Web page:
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why won't God heal amputees?

you give him credit for healing cancer, autism, and anwering countless other prayers. He ends wars, famine, and suffering all because you prayed for Him to do so. But despite all of the prayers, God has never once caused a leg to grow back. Why is that?


Asked by Anonymous at 9:39 PM on Apr. 26, 2010 in Religion & Beliefs

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Answers (23)
  • I dunno that He hasn't... but I am sure He has.... put together body parts after its been chopped off.. happens often in Africa.

    Yeah in societies that don't believe or follow god, and practice witch craft blows all your theories out of the water by your own statment.

    Answer by hot-mama86 at 6:34 PM on Apr. 27, 2010

  • You didn't bother to post the youtube video huh?

    Answer by Anonymous at 9:54 PM on Apr. 26, 2010

  • He doesn't really. He gave us the tools and the Doctors and Scientists the ability to use them, so in a sense he is behind it. However he did not heal them. The praise should go to those who did.

    Doctor: 'Your recovery was a miracle!'
    Patient: 'PRAISE GOD. Now I don't have to pay you!'

    Answer by hot-mama86 at 9:54 PM on Apr. 26, 2010

  • i know this sounds crazy to some but maybe because it is in his plan for them just like why does he not heal all people who pray that they're cancer to go away.

    Answer by mrsbean08 at 9:55 PM on Apr. 26, 2010

  • You didn't bother to post the youtube video huh?

    What are you talking about?

    Answer by hot-mama86 at 9:55 PM on Apr. 26, 2010

  • Assumption 1: God has never healed an amputee. Who is to say that in the history of the world, God has never caused a limb to regenerate? To say, "I have no empirical evidence that limbs can regenerate; therefore, no amputee has ever been healed in the history of the world" is akin to saying "I have no empirical evidence that rabbits live in my yard; therefore, no rabbit has ever lived on this ground in the history of the world." It’s a conclusion that simply cannot be drawn. Besides, we have the historical record of Jesus healing lepers, some of whom we may assume had lost digits or facial features. In each case, the lepers were restored whole . Also, there is the case of the man with the shriveled hand, and the restoration of Malchus's severed ear not to mention the fact that Jesus raised the dead which would undeniably be even more difficult than healing an amputee.

    Answer by Anonymous at 9:56 PM on Apr. 26, 2010

  • Assumption 2: God’s goodness and love require Him to heal everyone. Illness, suffering, and pain are the result of our living in a cursed world—cursed because of our sin. God’s goodness and love moved Him to provide a Savior to redeem us from the curse, but our ultimate redemption will not be realized until God has made a final end of sin in the world. Until that time, we are still subject to physical death. If God’s love required Him to heal every disease and infirmity, then no one would ever die—because "love" would maintain everyone in perfect health. The biblical definition of love is "a sacrificial seeking what is best for the loved one." What is best for us is not always physical wholeness.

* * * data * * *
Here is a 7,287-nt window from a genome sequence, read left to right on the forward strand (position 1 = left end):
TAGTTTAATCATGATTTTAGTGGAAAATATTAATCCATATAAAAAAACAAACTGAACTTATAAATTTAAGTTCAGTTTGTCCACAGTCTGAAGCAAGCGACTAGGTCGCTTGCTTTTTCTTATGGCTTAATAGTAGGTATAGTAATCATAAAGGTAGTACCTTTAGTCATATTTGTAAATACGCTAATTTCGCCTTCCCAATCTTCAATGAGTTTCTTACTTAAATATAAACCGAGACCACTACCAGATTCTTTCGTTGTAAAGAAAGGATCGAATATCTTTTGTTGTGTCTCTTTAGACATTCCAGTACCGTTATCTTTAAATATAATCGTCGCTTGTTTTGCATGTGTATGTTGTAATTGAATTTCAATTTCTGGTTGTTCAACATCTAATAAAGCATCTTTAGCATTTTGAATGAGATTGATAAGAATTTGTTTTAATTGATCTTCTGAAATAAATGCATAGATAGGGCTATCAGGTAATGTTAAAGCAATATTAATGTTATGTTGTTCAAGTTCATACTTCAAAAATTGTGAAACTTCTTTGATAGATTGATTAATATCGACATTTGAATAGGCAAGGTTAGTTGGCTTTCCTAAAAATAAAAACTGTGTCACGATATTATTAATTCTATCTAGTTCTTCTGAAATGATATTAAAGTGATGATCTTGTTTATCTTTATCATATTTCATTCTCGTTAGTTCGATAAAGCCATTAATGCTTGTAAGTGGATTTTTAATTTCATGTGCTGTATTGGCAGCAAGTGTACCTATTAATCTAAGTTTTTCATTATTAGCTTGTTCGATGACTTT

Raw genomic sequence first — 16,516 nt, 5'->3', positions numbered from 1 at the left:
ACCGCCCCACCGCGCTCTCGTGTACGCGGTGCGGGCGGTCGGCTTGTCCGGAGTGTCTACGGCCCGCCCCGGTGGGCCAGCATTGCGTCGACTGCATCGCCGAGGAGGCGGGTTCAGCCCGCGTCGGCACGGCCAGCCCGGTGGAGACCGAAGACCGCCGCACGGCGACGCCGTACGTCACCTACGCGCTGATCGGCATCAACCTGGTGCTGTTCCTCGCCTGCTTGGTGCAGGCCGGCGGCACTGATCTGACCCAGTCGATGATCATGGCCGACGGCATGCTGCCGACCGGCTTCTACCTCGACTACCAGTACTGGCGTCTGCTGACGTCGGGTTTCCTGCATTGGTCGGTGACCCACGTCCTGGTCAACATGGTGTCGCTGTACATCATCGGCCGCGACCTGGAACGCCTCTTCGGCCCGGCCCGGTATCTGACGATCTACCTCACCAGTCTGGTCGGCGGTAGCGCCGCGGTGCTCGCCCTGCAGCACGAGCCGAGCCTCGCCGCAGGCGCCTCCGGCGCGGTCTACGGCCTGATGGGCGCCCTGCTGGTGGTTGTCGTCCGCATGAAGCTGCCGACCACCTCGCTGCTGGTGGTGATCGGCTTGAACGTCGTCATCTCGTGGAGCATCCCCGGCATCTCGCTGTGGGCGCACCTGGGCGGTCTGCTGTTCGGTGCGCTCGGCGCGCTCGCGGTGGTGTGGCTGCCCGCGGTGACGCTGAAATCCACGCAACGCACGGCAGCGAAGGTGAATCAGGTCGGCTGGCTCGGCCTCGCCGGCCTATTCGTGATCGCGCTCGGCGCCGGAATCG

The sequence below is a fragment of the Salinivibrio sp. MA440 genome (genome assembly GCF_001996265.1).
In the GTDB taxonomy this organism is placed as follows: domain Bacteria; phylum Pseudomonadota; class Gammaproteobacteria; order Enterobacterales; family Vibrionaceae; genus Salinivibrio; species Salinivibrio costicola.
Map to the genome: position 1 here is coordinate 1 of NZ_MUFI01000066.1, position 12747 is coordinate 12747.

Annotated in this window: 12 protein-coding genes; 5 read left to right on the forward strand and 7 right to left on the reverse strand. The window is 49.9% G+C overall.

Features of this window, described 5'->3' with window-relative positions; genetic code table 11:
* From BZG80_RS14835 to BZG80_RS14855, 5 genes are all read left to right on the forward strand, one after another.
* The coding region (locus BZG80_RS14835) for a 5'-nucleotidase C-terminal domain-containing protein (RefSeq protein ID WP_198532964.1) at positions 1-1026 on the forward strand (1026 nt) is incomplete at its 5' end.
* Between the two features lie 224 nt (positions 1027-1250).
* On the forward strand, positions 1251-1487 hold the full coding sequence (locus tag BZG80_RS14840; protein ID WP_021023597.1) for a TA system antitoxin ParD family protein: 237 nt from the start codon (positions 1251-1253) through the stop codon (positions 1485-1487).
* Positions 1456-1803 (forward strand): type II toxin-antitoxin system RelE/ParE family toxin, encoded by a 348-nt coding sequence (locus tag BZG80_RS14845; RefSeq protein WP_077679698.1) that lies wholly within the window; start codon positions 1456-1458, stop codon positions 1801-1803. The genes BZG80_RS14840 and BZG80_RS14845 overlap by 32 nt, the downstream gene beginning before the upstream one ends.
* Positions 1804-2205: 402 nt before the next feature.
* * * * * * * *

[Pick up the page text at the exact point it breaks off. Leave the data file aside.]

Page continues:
Answer by Anonymous at 9:59 PM on Apr. 26, 2010

  • Assumption 3: God still performs miracles today just as He did in the past. In the thousands of years of history covered by the Bible, we find just four short periods in which miracles were widely performed. While miracles occurred throughout the Bible, it was only during these four periods that miracles were "common." The time of the apostles ended with the writing of Revelation and the death of John. That means that now, once again, miracles are rare. Any ministry which claims to be led by a new breed of apostle or claims to possess the ability to heal is deceiving people. "Faith healers" play upon emotion and use the power of suggestion to produce unverifiable "healings." This is not to say that God does not heal people today—we believe He does—but not in the numbers or in the way that some people claim.

    Answer by Anonymous at 10:00 PM on Apr. 26, 2010

  • Assumption 4: God is bound to say "yes" to any prayer offered in faith. Jesus said, "I am going to the Father. And I will do whatever you ask in my name, so that the Son may bring glory to the Father. You may ask me for anything in my name, and I will do it". Some have tried to interpret this passage as a carte blanche from Jesus promising His agreement to whatever we ask. But this is misreading Jesus’ intent. Notice, first, that Jesus is speaking to His apostles, and the promise is for them. After Jesus’ ascension, the apostles were given power to perform miracles as they spread the gospel. Second, Jesus twice uses the phrase "in My name." This indicates the basis for the apostles’ prayers, but it also implies that whatever they prayed for should be consonant with Jesus’ will. A selfish prayer, for example, or one motivated by greed, cannot be said to be prayed in Jesus’ name.

    Answer by Anonymous at 10:02 PM on Apr. 26, 2010

  • Assumption 5: God’s future healing (at the resurrection) cannot compensate for earthly suffering. The truth is, "our present sufferings are not worth comparing with the glory that will be revealed in us" (Romans 8:18). When a believer loses a limb, he has God’s promise of future wholeness, and faith is "being sure of what we hope for and certain of what we do not see" (Hebrews 11:4). Jesus said, "It is better for you to enter life maimed or crippled than to have two hands or two feet and be thrown into eternal fire" (Matthew 18:8). His words confirm the relative unimportance of our physical condition in this world, as compared to our eternal state. To enter life maimed (and then to be made whole) is infinitely better than to enter hell whole (to suffer for eternity).

    Answer by Anonymous at 10:03 PM on Apr. 26, 2010